I’m staying in the capital Santa Cruz. The Iberostar Hotel Grand Mencey is what a hotel should always be; it’s not a bland block of concrete but a kind of castle. It’s cool marble interior bathes you in fresh air as soon you walk in, the central courtyard acting as a kind of chimney funnelling hot air up and out just as the architects no doubt intended when they designed this hotel in 1950 and before the advent of ubiquitous air conditioning.

Not that the hotel hasn’t moved with the times. A recent full refit has kept the old school charm, but modernised where it matters. There’s a state of the art gym for guests and a plush spa too. The rooms are large but restrained and contemporary, the WiFi is powerful and you can plug your MP3 player into the room system for tunes while you shower. Balconies vary from standard size to ones you could hold an after-party on and most look out over the pretty gardens and pool. I couldn’t find a kettle and tea making kit in my room, though. Perhaps it was just an oversight or perhaps the Lipton’s bag on a string has gone forever.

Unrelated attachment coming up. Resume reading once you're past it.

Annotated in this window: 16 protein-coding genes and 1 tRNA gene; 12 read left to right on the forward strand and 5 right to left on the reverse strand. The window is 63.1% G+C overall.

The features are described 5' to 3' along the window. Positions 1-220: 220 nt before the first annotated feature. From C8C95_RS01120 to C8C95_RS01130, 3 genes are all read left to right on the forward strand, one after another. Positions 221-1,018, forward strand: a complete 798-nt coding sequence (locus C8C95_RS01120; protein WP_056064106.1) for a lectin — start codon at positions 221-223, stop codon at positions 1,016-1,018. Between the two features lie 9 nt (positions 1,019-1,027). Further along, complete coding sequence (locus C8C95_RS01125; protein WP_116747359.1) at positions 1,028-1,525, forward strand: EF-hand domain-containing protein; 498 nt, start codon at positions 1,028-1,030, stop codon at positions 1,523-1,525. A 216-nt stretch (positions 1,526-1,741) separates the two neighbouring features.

Tea and mojo apart, and I think I may have lost the latter up in that restaurant, I’m here to also try Iberostar’s latest culinary wheeze. They’ve built a smart cooking classroom and are inviting top chefs to show and tell food fans how it’s done. Then in the evening, as part of the deal, the chef cooks a full tasting menu with paired wines for the private room.

The demo is fascinating stuff; headphones deliver non Spanish speakers a fluent simultaneous translation. A good selection of Michelin starred women chefs are lined up to appear here into 2014 and today’s chef, the ebullient holder of two Michelin stars at her Galician restaurant El Stacion, Beatriz Sotelo, is a natural teacher. She talks about her beloved Galicia and its superb seafood and sends out tasters as she works and we fall upon them greedily and get even hungrier for the evening meal.

Which turns out to be very good. Highlights for me were the razor clams, fiercely grilled until open and dressed with citrus and olive oil, and a clever dish of wataki beef and wasabi cream. Add to that a plate featuring Galicia’s shellfish crown jewel, the strange looking percebe, and it was a meal to really remember.